To become an orthopedic veterinary surgeon who focuses on animals' orthopedic diseases and injuries requires years of hard work. For instance, you must successfully complete a bachelor's degree. Then you must complete veterinary school and get sufficient specialized training in orthopedic veterinary surgery to become an orthopedic veterinary surgeon.
When you attend a university to earn a four-year bachelor’s degree, it can be helpful to choose a degree that will facilitate your pursuit of veterinary graduate training. For example, degrees such as biology, animal biology, or animal science or any degree which includes the necessary pre-veterinary coursework such as biology, genetics, animal breeding, organic chemistry, physics, and statistics can help you in the application process for veterinary school. Also, while in college, having a good grade point average (GPA) can be useful since application for veterinary school is very competitive. In addition, doing a college internship in a veterinary environment such as a veterinary clinic, veterinary hospital, animal shelter, or zoo that is at least 180 hours in duration could improve your chances of being accepted to veterinary school.
Application to veterinary school typically occurs during the final year of the bachelor's degree; however, before you apply to veterinary schools, it could be helpful to get a list of veterinary programs that have American Veterinary Medical Association (AVMA) accreditation. Look at the various accredited veterinary schools and determine which one would be the best for you in terms of tuition, availability of scholarships that you qualify for, and the programs offered. Also, you will need to take and submit your scores for the Graduate Record Exam (GRE) and possibly the Veterinary Aptitude Exam (VAE), depending on which veterinary school you apply to.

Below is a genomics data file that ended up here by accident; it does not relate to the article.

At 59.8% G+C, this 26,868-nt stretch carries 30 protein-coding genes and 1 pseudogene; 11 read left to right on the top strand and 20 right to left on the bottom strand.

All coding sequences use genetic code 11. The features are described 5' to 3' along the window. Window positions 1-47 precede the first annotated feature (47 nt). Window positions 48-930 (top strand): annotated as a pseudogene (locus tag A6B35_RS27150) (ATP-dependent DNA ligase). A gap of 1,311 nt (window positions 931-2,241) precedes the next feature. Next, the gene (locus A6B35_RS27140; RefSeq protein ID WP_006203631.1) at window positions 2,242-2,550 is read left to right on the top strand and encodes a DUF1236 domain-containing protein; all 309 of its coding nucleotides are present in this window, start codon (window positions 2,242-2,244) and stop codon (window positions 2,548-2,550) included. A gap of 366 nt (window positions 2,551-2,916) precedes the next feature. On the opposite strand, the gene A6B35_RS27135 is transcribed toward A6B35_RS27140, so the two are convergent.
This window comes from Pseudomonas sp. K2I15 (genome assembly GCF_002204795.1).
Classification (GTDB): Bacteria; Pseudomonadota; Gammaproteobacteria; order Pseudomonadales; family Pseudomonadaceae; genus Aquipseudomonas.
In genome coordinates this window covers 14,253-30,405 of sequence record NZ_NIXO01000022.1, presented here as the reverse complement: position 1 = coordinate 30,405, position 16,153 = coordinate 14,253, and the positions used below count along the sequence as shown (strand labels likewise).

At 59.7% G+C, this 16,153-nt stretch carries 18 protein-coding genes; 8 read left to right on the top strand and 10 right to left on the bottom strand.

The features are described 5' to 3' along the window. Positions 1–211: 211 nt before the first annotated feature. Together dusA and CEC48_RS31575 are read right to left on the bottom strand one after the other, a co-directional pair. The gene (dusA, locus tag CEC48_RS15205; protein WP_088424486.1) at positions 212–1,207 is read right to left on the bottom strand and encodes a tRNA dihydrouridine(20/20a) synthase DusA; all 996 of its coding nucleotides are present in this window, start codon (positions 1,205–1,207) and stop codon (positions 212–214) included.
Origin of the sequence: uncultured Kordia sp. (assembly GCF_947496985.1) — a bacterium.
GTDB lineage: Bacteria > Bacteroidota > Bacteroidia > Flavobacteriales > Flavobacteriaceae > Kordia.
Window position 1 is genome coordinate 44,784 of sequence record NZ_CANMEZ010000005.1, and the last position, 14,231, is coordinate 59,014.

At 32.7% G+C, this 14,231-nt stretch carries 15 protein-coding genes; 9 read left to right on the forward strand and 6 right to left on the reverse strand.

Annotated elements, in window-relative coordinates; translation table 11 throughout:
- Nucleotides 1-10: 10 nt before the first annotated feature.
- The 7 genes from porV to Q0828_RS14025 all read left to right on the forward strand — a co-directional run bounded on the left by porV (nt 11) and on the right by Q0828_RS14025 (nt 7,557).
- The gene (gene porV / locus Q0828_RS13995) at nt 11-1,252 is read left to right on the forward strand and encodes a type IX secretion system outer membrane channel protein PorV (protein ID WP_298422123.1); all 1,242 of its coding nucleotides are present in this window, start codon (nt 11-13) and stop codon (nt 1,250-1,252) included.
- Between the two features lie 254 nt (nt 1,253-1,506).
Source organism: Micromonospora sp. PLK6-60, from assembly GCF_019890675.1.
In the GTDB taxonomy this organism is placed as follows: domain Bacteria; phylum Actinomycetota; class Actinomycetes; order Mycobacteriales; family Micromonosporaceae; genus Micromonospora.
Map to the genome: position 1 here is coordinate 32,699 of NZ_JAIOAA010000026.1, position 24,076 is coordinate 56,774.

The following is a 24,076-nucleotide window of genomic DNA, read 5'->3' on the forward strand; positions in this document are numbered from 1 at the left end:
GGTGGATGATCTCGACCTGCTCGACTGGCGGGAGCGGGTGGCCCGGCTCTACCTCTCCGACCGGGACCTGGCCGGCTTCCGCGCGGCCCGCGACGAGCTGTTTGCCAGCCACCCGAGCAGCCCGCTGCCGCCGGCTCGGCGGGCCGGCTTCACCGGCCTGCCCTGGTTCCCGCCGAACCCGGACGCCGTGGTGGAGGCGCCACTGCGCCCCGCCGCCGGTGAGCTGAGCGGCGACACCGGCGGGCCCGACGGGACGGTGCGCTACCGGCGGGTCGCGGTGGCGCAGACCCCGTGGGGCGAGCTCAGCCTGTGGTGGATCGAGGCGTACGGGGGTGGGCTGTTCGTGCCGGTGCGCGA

After being accepted to veterinary school, you must successfully complete the coursework, which will typically be four years in duration. You can expect to take courses such as anatomy of various animals, veterinary medical ethics, veterinary nutrition, molecular and metabolic basis of medicine, neuroanatomy, and veterinary pharmacology. Also, there will be required supervised experiences where you will actually work with animals in veterinary clinics or hospitals.
In addition, there will be participation in a veterinary orthopedic program if you hope to eventually become an orthopedic veterinary surgeon. For example, the ACVS accredits various veterinary surgical residency programs and you must successfully complete one to get board certification and become an orthopedic veterinary surgeon. In addition, it will be necessary for you to pass the veterinary medical board exam (VMBE) in whichever state or region you plan to practice veterinary medicine to become an orthopedic veterinary surgeon.